The World Wars: how not to display History

Hitler. Churchill. De Gaulle. MacArthur. Patton. Stalin. Mussolini. Roosevelt. We know them as legends. But they first learn what it will take to rise to greatness as young soldiers, fighting for their lives on the front lines.

I’ve been recently hugely disappointed by the first chapter of History channel’s “The World Wars” TV show. Being very fond of History, in particular of everything regarding World War 1, I was glad, at least at first, when I came to know about this new TV series, although I never disguised my low esteem on american’s way of making historical TV works. The first chapter was indeed based on WW1, the war that started it all, so deeply rooted with the following WW2. I honestly thought that all the three chapters would have been dealing with WW1, since this year is the 100th anniversary of its beginning (on June 28th). With my enormous disappointment, only this first one chapter was dedicated to it. After an introductory speech by US president Obama, the plot makes itself clear soon enough to be the most anti-historical possible.

First of all, no mention of the social, economical and political aspects of Europe at the beginning of 20th century were ever made, so decisive to understand why the WW1 started. Just a 10 seconds-long mention to the murder of arch-duke of Austria, Franz Ferdinand, in Sarajevo. That’s all. Great! And you’d like to explain History this way? Big mentions instead for the “big names” that emerged from that conflict: Patton, Hitler, Churchill and Stalin. Only in the second half of the show they eventually noticed they’d left Mussolini out of the cast and so they briefly mentioned him here and there.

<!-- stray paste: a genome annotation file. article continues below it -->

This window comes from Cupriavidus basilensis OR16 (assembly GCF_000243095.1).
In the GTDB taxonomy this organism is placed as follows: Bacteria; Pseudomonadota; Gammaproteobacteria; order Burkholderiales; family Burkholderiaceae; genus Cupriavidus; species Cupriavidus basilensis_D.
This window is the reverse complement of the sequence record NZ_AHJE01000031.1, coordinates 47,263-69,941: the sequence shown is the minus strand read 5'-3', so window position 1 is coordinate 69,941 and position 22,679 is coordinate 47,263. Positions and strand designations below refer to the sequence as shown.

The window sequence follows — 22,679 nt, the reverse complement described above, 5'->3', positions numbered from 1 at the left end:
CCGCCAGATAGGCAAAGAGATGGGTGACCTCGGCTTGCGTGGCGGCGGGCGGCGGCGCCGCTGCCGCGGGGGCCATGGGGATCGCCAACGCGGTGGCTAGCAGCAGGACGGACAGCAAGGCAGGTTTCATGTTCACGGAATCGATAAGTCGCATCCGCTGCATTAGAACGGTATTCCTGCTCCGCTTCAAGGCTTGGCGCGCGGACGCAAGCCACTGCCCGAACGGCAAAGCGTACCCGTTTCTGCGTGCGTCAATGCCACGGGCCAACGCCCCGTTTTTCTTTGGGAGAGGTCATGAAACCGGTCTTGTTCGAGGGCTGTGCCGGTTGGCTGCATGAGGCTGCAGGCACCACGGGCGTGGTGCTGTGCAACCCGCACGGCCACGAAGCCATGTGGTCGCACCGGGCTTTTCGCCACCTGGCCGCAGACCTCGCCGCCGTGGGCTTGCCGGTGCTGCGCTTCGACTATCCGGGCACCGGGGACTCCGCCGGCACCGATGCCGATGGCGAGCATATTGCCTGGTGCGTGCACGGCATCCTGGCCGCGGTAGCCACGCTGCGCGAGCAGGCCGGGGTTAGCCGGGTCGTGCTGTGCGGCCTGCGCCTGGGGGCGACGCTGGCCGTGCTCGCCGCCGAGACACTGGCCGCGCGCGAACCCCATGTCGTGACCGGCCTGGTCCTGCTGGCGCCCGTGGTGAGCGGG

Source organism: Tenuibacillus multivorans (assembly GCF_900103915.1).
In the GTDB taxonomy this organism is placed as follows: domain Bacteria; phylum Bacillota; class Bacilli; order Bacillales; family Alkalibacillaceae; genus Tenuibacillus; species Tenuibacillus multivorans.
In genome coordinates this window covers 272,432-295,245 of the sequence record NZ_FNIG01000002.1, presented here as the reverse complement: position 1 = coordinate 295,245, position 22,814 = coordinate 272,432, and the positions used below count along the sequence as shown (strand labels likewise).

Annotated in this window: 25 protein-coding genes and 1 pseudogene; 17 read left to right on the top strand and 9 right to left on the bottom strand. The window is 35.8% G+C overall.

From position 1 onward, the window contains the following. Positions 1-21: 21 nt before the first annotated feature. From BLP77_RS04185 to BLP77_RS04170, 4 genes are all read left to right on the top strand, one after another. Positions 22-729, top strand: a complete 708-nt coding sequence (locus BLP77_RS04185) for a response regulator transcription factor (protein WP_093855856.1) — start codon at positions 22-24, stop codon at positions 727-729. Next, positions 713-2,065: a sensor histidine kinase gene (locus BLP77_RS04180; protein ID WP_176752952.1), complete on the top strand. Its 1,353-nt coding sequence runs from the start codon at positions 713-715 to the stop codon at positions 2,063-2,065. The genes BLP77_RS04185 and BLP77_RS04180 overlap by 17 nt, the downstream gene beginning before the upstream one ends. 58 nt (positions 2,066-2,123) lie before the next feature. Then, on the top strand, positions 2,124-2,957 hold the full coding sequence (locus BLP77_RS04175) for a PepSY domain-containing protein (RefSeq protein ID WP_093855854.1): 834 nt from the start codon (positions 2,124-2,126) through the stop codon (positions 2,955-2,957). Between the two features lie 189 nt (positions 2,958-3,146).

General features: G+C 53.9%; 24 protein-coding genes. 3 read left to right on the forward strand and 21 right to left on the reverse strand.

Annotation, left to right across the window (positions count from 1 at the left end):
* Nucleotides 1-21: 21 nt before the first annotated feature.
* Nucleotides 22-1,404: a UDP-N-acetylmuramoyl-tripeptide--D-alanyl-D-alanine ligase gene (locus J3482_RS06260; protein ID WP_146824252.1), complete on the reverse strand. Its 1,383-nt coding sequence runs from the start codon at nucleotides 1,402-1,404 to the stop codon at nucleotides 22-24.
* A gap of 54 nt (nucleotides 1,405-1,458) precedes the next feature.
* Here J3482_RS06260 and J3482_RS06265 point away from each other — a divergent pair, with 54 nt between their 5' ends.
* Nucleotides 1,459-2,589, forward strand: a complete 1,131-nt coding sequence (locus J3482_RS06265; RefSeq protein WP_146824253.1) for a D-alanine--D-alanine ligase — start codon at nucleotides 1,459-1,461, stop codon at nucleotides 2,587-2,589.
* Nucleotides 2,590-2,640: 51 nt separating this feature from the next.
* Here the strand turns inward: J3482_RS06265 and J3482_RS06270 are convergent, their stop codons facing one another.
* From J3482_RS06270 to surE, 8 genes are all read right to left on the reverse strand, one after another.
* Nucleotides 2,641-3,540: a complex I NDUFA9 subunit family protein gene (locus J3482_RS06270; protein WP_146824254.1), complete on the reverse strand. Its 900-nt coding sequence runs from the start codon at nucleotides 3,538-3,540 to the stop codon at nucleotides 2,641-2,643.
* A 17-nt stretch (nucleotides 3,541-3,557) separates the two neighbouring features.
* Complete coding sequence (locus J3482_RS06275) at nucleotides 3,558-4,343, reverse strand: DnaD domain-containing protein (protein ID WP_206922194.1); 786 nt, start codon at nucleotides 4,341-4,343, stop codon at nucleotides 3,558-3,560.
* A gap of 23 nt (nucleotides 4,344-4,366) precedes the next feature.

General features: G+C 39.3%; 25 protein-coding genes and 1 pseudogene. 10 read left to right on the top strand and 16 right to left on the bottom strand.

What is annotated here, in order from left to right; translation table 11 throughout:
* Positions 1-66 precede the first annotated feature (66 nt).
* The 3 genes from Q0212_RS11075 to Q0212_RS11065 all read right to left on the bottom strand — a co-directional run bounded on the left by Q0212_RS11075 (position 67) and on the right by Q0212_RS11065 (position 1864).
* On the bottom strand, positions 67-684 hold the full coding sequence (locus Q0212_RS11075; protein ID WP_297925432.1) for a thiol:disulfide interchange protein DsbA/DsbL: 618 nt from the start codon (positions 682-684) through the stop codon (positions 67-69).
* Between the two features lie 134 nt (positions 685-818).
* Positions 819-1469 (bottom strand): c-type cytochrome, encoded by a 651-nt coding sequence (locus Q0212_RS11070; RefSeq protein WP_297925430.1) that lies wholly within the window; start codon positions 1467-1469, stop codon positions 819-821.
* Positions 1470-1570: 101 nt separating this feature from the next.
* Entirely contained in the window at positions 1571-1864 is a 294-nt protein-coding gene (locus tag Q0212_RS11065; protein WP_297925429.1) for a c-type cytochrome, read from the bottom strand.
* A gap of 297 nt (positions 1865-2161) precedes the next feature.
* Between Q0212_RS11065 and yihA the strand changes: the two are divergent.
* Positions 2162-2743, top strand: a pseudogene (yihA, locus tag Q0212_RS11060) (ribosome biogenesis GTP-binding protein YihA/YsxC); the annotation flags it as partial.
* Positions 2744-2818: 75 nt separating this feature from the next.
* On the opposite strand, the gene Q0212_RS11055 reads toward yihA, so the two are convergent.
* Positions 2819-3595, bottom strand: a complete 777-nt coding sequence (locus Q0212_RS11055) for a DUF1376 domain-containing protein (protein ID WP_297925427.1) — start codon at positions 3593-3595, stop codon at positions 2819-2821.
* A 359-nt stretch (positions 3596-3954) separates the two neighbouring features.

Secondly: no mention at all of the southern front in which Italy and Austria-Hungary struggled against each other, as well as the eastern one, besides reporting the coming to power of Lenin and the birth of the Soviet Union. At History channel they like big names as it seems, and so here they are, after president Obama, a huge well-known faces from USA and UK and in between them some historian, just to make it clear we are here talking about history, only in the american way.

Third reason: how could you ever think of summarizing one of the most controversial periods in human history in 50 minutes? Really? The whole three shows would haven’t been enough either, but at least one who is not familiar with these events would have had a wider spectrum of facts and details! Honestly, I highly suggest you all to take a look to the following series of videos, which will give you a full display of the facts, causes, characters, timeline and consequences.


About Gabriele Frontini

I share my time between Italy, Belgium and UK. [ music critic since 1999, gamer, historian, pet lover ]
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